Commuters are not rational creatures. In the frantic rush to get to work and home again, the slightest delay is an outrage. And when that happens, they want someone to blame. For those who’ve been stranded at London Bridge station during its redevelopment, there are some obvious candidates: Southeastern, Southern and Thameslink, all operated by Go-Ahead Group.
The problem for an operator like Go-Ahead is that the delays really aren’t its fault. The improvements are being made by Network Rail as part of the government-sponsored Thameslink programme. Yes, Go-Ahead’s rail services are closely involved in the process, but they are not its cause.
But how can it go about communicating this to the crowds of irate commuters? In Go-Ahead’s interim report, chief executive David Brown told shareholders (and, indirectly, the media) that: ‘we share the frustration of customers who have recently experienced disruption to their journeys due to these improvement works and, together with Network Rail, we are committed to minimising the impact on passengers.’
Chairman Andrew Allner added: ‘we are working very hard with our industry partners to improve our service for passengers but many of the factors leading to underperformance are outside our direct control. Once these issues are addressed and investment projects complete I am confident we will see a dramatically improved service for passengers.’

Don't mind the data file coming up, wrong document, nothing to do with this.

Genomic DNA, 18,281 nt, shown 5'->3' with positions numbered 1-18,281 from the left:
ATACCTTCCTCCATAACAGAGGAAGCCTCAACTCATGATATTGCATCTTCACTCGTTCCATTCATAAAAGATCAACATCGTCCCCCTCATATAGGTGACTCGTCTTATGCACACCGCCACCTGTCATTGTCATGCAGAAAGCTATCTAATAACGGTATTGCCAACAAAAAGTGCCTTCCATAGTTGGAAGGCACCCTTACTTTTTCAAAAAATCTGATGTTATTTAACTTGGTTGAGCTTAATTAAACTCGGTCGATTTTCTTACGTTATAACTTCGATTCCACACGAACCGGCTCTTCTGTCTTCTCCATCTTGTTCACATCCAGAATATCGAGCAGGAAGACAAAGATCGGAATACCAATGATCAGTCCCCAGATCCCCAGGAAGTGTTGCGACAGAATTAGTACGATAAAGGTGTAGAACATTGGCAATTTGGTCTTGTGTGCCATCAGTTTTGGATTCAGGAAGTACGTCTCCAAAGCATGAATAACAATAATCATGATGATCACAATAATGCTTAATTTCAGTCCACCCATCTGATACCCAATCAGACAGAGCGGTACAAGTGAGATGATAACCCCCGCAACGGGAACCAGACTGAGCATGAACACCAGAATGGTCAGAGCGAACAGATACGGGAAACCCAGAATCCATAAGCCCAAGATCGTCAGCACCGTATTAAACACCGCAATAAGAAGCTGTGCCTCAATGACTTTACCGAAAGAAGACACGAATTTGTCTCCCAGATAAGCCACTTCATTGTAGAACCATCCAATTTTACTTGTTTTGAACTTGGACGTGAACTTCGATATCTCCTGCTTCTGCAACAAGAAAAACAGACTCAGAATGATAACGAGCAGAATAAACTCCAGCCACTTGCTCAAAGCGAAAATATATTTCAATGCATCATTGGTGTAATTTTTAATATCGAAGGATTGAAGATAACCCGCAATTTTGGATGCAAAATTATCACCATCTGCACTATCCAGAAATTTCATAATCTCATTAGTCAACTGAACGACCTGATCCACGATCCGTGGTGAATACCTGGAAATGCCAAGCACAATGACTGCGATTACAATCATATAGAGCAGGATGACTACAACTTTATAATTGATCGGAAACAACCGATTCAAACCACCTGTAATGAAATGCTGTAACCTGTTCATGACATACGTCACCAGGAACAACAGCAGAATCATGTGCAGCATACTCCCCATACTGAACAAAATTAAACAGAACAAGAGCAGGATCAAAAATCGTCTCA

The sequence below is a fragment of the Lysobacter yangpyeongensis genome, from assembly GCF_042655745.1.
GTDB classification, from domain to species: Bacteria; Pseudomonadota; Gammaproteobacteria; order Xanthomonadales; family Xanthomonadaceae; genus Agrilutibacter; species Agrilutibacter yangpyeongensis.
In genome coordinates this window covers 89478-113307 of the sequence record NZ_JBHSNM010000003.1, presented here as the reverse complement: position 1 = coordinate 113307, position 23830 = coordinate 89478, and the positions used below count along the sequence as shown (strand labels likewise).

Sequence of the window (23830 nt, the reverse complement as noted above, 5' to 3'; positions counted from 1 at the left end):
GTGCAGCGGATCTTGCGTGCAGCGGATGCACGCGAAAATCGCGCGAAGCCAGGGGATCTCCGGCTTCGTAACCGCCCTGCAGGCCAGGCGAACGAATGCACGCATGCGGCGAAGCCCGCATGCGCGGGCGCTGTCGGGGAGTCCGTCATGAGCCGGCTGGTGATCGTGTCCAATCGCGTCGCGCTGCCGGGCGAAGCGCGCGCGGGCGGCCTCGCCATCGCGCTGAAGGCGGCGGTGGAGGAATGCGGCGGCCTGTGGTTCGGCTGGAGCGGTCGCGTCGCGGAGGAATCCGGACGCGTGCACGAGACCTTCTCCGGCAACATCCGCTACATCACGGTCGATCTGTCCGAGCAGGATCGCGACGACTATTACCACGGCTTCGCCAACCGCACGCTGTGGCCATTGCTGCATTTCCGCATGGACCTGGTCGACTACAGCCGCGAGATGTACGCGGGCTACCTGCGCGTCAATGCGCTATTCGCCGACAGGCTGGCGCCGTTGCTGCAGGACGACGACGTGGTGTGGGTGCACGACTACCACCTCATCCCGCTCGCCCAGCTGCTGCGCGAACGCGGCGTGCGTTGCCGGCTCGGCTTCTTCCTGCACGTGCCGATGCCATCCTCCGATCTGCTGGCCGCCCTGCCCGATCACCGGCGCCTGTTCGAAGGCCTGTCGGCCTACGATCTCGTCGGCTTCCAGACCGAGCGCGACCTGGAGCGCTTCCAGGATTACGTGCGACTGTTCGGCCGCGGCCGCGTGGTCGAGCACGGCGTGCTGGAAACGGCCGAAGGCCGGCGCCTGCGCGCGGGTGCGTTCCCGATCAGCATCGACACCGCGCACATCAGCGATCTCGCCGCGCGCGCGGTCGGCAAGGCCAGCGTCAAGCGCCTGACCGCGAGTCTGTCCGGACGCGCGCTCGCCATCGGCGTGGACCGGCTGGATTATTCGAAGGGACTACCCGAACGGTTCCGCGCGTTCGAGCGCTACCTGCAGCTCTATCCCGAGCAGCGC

Brown and Allner did everything they should have done – admitting there’s a problem, making it clear it’s not their fault without making excuses, and focusing on what they're doing to find a solution. Other than the understandable absence of the word 'sorry', it’s a decent apology. Unfortunately, it will almost certainly fall on deaf ears.
The reason is that Go-Ahead’s report also revealed that operating profits from its rail division rose 62.1% in the six months to December 26, to £32.9m. Ah. The company can apologise all it wants, but commuters will undoubtedly see it profiting from their misery, or at least being able but unwilling to spend more on lessening the disruption.
That’s probably very unfair, but it’s the world we live in. If Go-Ahead hadn’t addressed the problem, it would have been harangued for not caring. Still, the shareholders are happy – and in what amounts to a monopoly business, that is really the most important thing. Across its rail and bus divisions, Go-Ahead’s adjusted pre-tax profits rose 26.1% to £71.9m off revenues of £1,665m, sending shares up 5.2% by lunchtime to £23.66.